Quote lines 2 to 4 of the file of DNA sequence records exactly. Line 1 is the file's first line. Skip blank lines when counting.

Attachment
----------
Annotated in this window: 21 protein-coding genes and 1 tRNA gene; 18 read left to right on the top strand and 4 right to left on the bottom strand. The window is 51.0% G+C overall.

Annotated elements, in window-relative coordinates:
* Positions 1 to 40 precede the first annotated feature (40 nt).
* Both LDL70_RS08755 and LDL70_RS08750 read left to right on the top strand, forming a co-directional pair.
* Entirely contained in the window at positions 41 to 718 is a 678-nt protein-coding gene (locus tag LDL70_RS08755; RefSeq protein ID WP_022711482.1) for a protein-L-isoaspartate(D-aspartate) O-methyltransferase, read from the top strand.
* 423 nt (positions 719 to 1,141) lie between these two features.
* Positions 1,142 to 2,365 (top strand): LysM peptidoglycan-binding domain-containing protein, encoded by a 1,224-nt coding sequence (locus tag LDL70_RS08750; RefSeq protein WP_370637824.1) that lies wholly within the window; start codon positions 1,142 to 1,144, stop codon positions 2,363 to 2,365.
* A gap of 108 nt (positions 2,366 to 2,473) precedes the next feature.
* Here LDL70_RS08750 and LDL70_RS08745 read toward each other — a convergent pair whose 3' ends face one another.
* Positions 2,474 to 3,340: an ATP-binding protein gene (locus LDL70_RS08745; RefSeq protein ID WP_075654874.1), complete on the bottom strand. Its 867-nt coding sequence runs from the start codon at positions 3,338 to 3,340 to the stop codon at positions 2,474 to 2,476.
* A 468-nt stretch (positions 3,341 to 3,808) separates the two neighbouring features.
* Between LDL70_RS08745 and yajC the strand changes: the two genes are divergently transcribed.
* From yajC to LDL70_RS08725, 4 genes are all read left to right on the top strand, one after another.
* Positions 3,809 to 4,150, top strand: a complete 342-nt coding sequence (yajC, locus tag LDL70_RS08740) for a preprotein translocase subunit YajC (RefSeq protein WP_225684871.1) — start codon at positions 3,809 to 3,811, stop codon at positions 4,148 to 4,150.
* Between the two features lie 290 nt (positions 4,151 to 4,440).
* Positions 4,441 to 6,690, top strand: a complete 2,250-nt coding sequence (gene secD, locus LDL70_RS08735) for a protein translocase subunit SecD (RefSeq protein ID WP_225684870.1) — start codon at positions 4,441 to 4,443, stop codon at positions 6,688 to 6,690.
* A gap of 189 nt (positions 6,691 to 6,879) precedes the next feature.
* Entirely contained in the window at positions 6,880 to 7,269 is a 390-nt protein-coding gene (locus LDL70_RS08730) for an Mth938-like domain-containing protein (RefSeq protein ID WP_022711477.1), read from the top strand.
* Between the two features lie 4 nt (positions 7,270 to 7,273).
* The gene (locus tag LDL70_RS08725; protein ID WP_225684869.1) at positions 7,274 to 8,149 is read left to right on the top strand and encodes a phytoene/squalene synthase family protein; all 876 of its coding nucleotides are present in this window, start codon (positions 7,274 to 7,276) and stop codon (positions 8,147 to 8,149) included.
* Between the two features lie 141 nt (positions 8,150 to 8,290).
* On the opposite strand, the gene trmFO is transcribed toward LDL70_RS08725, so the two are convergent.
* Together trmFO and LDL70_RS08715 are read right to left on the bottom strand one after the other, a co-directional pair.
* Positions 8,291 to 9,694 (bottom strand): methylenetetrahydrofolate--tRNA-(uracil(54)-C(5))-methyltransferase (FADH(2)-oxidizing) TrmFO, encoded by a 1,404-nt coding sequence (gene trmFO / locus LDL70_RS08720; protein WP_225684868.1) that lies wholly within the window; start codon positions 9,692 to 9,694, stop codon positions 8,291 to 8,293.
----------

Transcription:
Annotated elements, in window-relative coordinates:
* Positions 1 to 40 precede the first annotated feature (40 nt).
* Both LDL70_RS08755 and LDL70_RS08750 read left to right on the top strand, forming a co-directional pair.